My wife placed a potted orchid in the bathtub. I walked by that evening thinking that was a good place to water her latest plant and never gave it another thought that night.  While I wandered about making coffee and breakfast the next morning, I realized that lone orchid sitting on top of an upside down plastic barrel in our bathroom tub was a photo opportunity in the making.

I could see the light beginning to come through the frosted bathroom window and the slight beginnings of a glow on the flower. I knew within an hour or so the sun would move to that side of the house and continue in that southern path for the rest of the day.

When my wife had come home with that flower some days ago she had suggested I make a few photos of it for our monthly calendar

I had been taking staff portraits for a client and I hadn’t put equipment away yet so I thought I’d setting up a small studio and take pictures. However, as I looked at the soft diffused light coming through that frosted window and realized the continually changing quality of the natural light would give me a fun and leisurely project that could last all day.

All I needed to do was set up a natural light studio in the bathroom.

My Orchid studio

I began by erecting a black velvet backdrop behind the flower just below the window.

The light came through a window above and behind the orchid. The bathroom was bright, but not enough for a balanced image, so I positioned a white reflector front right between the tripod-mounted camera and the tub. I’ll mention here that I tried white, gold and silver reflector coverings and decided on white.

My camera’s ISO was set at 100, the aperture at f/8 in the morning, and f/16 until late afternoon. That left exposure control with the shutter and after my initial meter readings in the morning all I had to do was keep testing by releasing the shutter and checking my LCD as the light factors changed throughout the day. This project was about capturing the quality of light as much as it was about making a good portrait of my wife’s orchid. All I had to do was make regular trips to the bathroom, sit on the floor instead of the toilet, and take pictures as the light changed.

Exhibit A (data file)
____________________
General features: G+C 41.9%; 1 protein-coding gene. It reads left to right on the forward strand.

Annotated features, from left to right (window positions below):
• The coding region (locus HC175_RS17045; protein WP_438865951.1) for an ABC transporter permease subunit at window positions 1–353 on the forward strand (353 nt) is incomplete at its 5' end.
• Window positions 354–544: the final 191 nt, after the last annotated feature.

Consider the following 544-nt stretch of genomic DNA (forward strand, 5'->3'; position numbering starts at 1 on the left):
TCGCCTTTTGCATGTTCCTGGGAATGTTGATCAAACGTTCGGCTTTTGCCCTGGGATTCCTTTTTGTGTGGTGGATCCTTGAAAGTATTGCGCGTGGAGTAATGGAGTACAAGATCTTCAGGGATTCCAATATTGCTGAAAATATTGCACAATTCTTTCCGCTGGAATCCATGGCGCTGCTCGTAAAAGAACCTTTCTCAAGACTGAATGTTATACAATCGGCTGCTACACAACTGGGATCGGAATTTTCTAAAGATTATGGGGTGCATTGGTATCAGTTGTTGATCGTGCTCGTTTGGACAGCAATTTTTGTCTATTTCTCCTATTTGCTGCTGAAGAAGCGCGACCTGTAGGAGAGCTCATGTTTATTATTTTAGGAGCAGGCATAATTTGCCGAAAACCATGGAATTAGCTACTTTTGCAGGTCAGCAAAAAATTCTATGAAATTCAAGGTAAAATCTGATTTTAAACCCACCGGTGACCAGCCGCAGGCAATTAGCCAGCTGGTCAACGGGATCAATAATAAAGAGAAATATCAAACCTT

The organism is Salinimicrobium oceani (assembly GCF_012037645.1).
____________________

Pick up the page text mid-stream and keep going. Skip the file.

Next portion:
Photographer Robert Mapplethorpe excelled at this style of plant photography and he was my inspiration for this. Many of his artistic and sensuous flower photographs were carefully positioned next to a window so he could create wonderful flower photographs using both natural light and studio lighting.  My photography usually includes some type of artificial light, so this project was a change and fitted perfectly into my goal this year to expand and move my comfort zones.

By the end of the day I had taken over eighty images to choose from. I selected out and selected out again until I had one that worked best for me. I wanted the image to be more about a creative form than about the orchid and cropped severely to force that view. All and all, it was a successful day and a great photograph for this month’s calendar.

I appreciate any comments. Thanks, John